There can be no uniform or universal reaction on witnessing a crime and inferences must not be drawn on assumption, said the Supreme Court which has directed release of a man and his brother in connection with the murder of his wife two decades ago.
The top court said the alleged conspiracy theory to kill the wife only because she was not liked by her husband is far too improbable to accept since the prosecution failed to present any evidence to show the meeting of minds and common intention of all accused.
A three-judge bench headed by Justice RF Nariman set aside an order of the Allahabad High Court which convicted Surendra Kumar (brother in law) for murder and Ranveer (husband) for criminal conspiracy in murder case of his wife Kamla Rani.
The bench also comprising Justices B R Gavai and Hrishikesh Roy said Ramveer may not have been happy with his wife but this by itself does not establish that he hatched a conspiracy with his brother Surendra and his father Om Prakash (who died during trial), to kill Kamla Rani.
The simple fact of being unhappy with a person even if accepted, do not provide a strong enough motive to hatch a conspiracy to eliminate the person.
“But this aspect was ignored by the Court below to attribute motive for the murder. In our assessment the motive element in the chain of circumstances is not acceptable and the benefit of the broken link must be made available to the appellants, the bench said and added that “there can be no uniform or universal reaction for a crime witness and inferences must not be drawn on Court’s assumption.”
The top court said it was of considered opinion that there are several missing components in the chain of circumstantial evidence and the High Court misdirected itself in finding support for conviction on such unclinching evidence.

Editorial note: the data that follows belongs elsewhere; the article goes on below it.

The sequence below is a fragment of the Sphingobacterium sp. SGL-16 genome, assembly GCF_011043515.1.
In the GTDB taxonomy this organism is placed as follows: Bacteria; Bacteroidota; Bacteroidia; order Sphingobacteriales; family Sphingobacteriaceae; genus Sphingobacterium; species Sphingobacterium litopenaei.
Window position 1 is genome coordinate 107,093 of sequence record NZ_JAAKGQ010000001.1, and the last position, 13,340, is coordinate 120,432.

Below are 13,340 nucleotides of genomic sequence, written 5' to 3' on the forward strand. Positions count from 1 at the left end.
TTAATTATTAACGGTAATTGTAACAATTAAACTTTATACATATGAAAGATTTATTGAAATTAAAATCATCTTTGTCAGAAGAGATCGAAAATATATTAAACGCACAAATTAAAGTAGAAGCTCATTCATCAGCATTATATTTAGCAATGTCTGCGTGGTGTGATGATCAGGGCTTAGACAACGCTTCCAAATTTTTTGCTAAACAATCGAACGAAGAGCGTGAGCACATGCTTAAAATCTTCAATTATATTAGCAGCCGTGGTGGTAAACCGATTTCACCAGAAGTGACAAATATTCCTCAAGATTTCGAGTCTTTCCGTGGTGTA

The innocence of the appellants is a distinct possibility in the present matter and when two views are possible the benefit must go to the accused. The impugned judgment is accordingly set aside with direction for immediate release of both appellants, the bench said.
According to the prosecution, on August 8, 1993 Kamla Rani, after spending some days with her parents was returning back on the scooter driven by her brother-in-law Surendra.
On her way two armed robbers ambushed the scooter near the forested area and took Kamla Rani to the roadside sugarcane field and shot her from close range and robbed her of the gold and silver ornaments worn on her person.
Surendra then rode the scooter to village Phlawada to inform father of Kamla about the incident.
The scooter was left behind with Kamla Rani’s father and Surendra then returned to his own village and informed his brother and other family members in the matrimonial home of the woman at Village Mahal.
Both brothers accompanied by their father, thereafter rushed to the police station.
Around the same time, two witnesses who were near the site of incident, after hearing the sound of firing went towards the field and they noticed two robbers removing ornaments from the body of Kamla Rani.
Since maltreatment of Kamla Rani in the matrimonial home was alleged in the FIR, the appellants were detained in the police lock up and four days later, the police formally arrested all three, on charge of conspiracy and murder.
The top court in its judgement said when confronted by the armed robbers, he may not have counter attacked to invite injury upon himself but this by itself can’t be construed as suspicious conduct.
Yet his post incident conduct was found to be suspicious enough by the courts below, to link him with the murder. In the present case, no criminal act is attributed to Surendra and conspiracy between him and the two armed robbers is not shown.
Therefore to link the appellant with the murder is nothing more than a matter of surmises and conjectures, it said.